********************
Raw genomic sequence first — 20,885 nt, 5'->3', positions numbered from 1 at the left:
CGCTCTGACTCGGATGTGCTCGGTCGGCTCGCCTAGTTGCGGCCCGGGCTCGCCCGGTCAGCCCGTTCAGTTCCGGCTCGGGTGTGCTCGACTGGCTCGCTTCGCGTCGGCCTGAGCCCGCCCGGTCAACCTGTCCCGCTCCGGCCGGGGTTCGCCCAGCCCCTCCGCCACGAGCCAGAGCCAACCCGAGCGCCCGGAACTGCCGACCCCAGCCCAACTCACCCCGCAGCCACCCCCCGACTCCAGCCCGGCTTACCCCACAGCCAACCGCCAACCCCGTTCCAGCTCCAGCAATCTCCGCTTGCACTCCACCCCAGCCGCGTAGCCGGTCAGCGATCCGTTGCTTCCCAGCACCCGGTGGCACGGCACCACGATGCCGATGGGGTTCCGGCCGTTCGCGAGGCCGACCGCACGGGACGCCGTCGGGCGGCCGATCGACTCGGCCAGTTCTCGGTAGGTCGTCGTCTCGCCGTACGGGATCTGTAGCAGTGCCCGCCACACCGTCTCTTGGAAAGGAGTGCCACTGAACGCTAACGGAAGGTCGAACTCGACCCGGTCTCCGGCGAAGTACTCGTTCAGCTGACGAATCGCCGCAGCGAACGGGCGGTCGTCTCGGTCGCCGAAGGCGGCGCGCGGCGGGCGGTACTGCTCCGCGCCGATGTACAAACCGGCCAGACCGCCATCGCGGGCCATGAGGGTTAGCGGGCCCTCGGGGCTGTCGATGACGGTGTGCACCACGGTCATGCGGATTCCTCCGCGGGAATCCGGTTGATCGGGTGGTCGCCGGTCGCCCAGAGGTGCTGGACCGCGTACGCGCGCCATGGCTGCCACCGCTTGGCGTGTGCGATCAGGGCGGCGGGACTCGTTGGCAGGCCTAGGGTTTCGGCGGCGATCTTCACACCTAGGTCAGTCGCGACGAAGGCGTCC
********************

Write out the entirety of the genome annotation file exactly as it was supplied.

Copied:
Raw genomic sequence first — 20,885 nt, 5'->3', positions numbered from 1 at the left:
CGCTCTGACTCGGATGTGCTCGGTCGGCTCGCCTAGTTGCGGCCCGGGCTCGCCCGGTCAGCCCGTTCAGTTCCGGCTCGGGTGTGCTCGACTGGCTCGCTTCGCGTCGGCCTGAGCCCGCCCGGTCAACCTGTCCCGCTCCGGCCGGGGTTCGCCCAGCCCCTCCGCCACGAGCCAGAGCCAACCCGAGCGCCCGGAACTGCCGACCCCAGCCCAACTCACCCCGCAGCCACCCCCCGACTCCAGCCCGGCTTACCCCACAGCCAACCGCCAACCCCGTTCCAGCTCCAGCAATCTCCGCTTGCACTCCACCCCAGCCGCGTAGCCGGTCAGCGATCCGTTGCTTCCCAGCACCCGGTGGCACGGCACCACGATGCCGATGGGGTTCCGGCCGTTCGCGAGGCCGACCGCACGGGACGCCGTCGGGCGGCCGATCGACTCGGCCAGTTCTCGGTAGGTCGTCGTCTCGCCGTACGGGATCTGTAGCAGTGCCCGCCACACCGTCTCTTGGAAAGGAGTGCCACTGAACGCTAACGGAAGGTCGAACTCGACCCGGTCTCCGGCGAAGTACTCGTTCAGCTGACGAATCGCCGCAGCGAACGGGCGGTCGTCTCGGTCGCCGAAGGCGGCGCGCGGCGGGCGGTACTGCTCCGCGCCGATGTACAAACCGGCCAGACCGCCATCGCGGGCCATGAGGGTTAGCGGGCCCTCGGGGCTGTCGATGACGGTGTGCACCACGGTCATGCGGATTCCTCCGCGGGAATCCGGTTGATCGGGTGGTCGCCGGTCGCCCAGAGGTGCTGGACCGCGTACGCGCGCCATGGCTGCCACCGCTTGGCGTGTGCGATCAGGGCGGCGGGACTCGTTGGCAGGCCTAGGGTTTCGGCGGCGATCTTCACACCTAGGTCAGTCGCGACGAAGGCGTCC